Forthcoming

"Freeing yourself was one thing; claiming ownership of that freed self was another." author Toni Morrison (1931- 05.08.2019)

“If I tell the story, I control the version. Because if I tell the story, I can make you laugh, and I would rather have you laugh at me than feel sorry for me”; Nora Ephron, author/comedian

"Make your story count". Michelle Obama

"Social pain is understood through the lens of racial animus". Researcher/author Sean McElwee writing in Salon, 2016

"We are citizens, not subjects. We have the right to criticize government without fear."  Chelsea Manning; activist/whisleblower

“My father was a slave and my people died to build this country, and I’m going to stay right here and have a part of it, just like you, And no fascist minded people, like you, will drive me from it. Is that clear?” Paul Robeson; activist/singer

“We have a system of justice in this country that treats you much better if you're rich and guilty than if you're poor and innocent”. from civil rights attorney Bryan Stevenson

“This Fourth of July is yours, not mine. You may rejoice, I must mourn. To drag a man in fetters into the grand illuminated temple of liberty, and call upon him to join you in joyous anthems, were inhuman mockery and sacrilegious irony. Do you mean, citizens, to mock me, by asking me to speak today?” Frederick Douglass, WHAT TO THE SLAVE IS 4TH JULY? 07.05.1852 (full text in blog)

Senator Elizabeth Warren "We're a country that is built on our differences; that is our strength, not our weakness"

 

"We are more alike than we are different"v  Maya Angelou

As a Black writer, I was expected to accept the role of victim. That made it difficult in the beginning to be a writer.      James Baldwin

I often feel that there must have been something that I should’ve done that I didn’t do. But I can’t identify what it is that I didn’t do. That’s the first difficulty. And the second is, what makes you think you’re it?   

         Harry Belafonte, activist and singer at 89

 

It ain't what you don't know that gets you into trouble; It's what you know for sure that just ainst so.

Mark Twain

 

You can't be brave if you've only had wonderful things happen to you.

Mary Tyler Moore

 

 You can’t defend Christianity by being against refugees and other religions

Pope Francis:

 

"I don't have to be what you want me to be". Muhammad Ali

"The Secret of Living Well and Longer: eat half, walk double, laugh triple, and love without measure"  attributed to Tibetan sources

Recent audio posts include interviews with Rumi interpreter Shahram Shiva, London-based author Aamer Hussein, South African Muslim scholar, professor Farid Esack, and Iraqi journalist Nermeen Al-Mufti's brief account of Kirkuk City history. Your comments on our blogs are always welcome.

 

Gaza: No Anniversary

2009-10-30

by Barbara Nimri Aziz

I cannot fail to remember Gaza. I do not need the latest report of a human rights organization to evoke the images. I do not need the UN’s Gladstone Report, or the anniversary of the latest massacre, or an appeal for funds to repair a hospital, or the day of solidarity coming up January 1, 2010—a New Year. Gaza is part of our lives. A shameful part. Occasionally we see an image, if we search, and only if we search, of a bandaged body, or a crushed shell of a home, or a grave. I cannot imagine this endless year that a million Gazans have lived without us. They are still waiting. The name Hamas chills the public, and any sympathizers withdraw into a corner in their confusion and shame. Last March I took part in a series of short presentations at Brecht Forum in NYC called “We Are Gaza” organized by my colleague Fawzia Afzal-Khan. A lot of passion filled the room and the audience along with the performers seemed self-gratified. They had dared to be part of this memory—for indeed it takes courage in the US to openly declare in Amreeka: “We are Gaza”. A five-page account of current statistics circulated. Grisly statistics; I remember them. A month ago, a friend circulated a series of poems from Gaza penned by Atef Abu Seif. It’s called “A Dead Life: Stories from the Time of Gaza”. Here are two.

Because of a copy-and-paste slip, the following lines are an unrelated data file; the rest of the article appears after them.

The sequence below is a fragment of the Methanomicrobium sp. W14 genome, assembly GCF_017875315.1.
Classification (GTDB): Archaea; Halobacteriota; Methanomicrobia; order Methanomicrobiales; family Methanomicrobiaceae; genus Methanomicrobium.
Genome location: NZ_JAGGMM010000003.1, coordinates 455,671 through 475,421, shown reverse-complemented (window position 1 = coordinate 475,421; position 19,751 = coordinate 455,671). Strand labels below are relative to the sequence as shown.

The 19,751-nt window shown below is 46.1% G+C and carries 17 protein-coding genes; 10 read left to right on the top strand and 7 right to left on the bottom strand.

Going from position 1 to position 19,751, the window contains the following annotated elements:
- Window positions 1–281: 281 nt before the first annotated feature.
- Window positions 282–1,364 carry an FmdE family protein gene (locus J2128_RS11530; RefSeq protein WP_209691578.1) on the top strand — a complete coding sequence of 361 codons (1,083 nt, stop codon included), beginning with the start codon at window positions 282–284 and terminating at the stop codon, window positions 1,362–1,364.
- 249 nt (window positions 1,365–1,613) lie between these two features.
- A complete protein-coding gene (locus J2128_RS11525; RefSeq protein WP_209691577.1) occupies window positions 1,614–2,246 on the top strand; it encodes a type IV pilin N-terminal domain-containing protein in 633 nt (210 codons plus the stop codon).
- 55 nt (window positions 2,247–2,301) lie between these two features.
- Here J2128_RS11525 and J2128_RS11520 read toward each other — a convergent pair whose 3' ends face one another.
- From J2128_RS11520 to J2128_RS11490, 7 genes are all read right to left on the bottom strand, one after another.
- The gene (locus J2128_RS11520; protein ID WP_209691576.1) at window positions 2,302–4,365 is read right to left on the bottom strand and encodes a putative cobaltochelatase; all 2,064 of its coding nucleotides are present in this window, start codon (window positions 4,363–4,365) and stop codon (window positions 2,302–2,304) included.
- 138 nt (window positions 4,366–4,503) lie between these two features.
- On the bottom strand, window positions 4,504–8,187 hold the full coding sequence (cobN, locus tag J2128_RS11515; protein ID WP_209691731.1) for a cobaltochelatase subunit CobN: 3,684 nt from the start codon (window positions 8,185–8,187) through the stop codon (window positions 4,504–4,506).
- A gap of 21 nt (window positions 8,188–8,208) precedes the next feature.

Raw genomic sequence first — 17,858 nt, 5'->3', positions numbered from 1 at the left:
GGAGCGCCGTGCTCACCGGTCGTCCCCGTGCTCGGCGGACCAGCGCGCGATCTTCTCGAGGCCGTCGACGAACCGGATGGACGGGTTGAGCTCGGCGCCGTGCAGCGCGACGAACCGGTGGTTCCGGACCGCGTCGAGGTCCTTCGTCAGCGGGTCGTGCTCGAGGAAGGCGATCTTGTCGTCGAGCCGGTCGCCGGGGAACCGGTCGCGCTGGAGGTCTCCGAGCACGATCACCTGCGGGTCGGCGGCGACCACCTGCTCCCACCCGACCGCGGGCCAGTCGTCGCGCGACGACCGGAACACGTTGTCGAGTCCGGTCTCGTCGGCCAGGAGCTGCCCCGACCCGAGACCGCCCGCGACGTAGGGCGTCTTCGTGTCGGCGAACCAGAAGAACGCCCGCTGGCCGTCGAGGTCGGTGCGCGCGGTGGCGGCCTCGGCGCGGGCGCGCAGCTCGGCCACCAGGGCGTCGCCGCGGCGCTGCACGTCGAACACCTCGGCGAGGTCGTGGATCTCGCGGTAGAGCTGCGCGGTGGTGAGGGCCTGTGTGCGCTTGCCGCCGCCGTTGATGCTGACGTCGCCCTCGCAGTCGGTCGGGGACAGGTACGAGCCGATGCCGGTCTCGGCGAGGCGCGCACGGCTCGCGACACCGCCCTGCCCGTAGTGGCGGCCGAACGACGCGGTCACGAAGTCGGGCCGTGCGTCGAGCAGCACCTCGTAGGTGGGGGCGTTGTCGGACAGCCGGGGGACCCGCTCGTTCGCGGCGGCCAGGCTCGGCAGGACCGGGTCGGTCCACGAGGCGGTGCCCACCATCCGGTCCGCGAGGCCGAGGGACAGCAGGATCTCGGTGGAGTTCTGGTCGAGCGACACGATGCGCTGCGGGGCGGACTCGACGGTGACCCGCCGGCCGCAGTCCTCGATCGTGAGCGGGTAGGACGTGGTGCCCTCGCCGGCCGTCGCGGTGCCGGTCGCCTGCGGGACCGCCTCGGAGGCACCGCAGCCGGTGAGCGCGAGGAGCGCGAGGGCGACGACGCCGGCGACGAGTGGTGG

There used to be five of us. He was not the first to be born, or the last

He was not even in the middle

It was not his luck to be firstborn, to be indulged most

He also was not the last to arrive, the final cluster on the wine and sugar crystallized.

He was not the symbol of glad tidings, where middle is best

His birth did not suggest anything in the history of the family.

Yet, in spite of all that, he was the most spoiled and closest to our parents’ hearts, most privileged, most rewarded.

It was Joseph, whom we envied for the space people made for him in their hearts

We did not throw him in the well and we did not sing at his departure. We cried!

Now we must live without our jealousy, give up part of our nature, and we must accept that we have become four.

A Different Morning

This morning is different. No jets in the sky. Even the sun was late in rising from its bed. And the sound of guns can no longer be heard at the outskirts. Ambulances that did not sleep all night settled down to rest. Even the sun woke up late from its bed in the east. Children, contrary to their custom, did not fill the streets with the noise of their games; nor did the hawking of the women carrying their baskets on the way to market. Also, in the alley in our quarter, the kiss will not appear that two small lips will draw on the cheek of the mother standing in the doorway saying her last good-bye to the son on his way to school.

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quoting Poet Alexander Pope.

Ali Mazrui, professor of African Studies

Tahrir Diwan

a poem.. a song..
poem "We are Born with Names" by Marian Haddad

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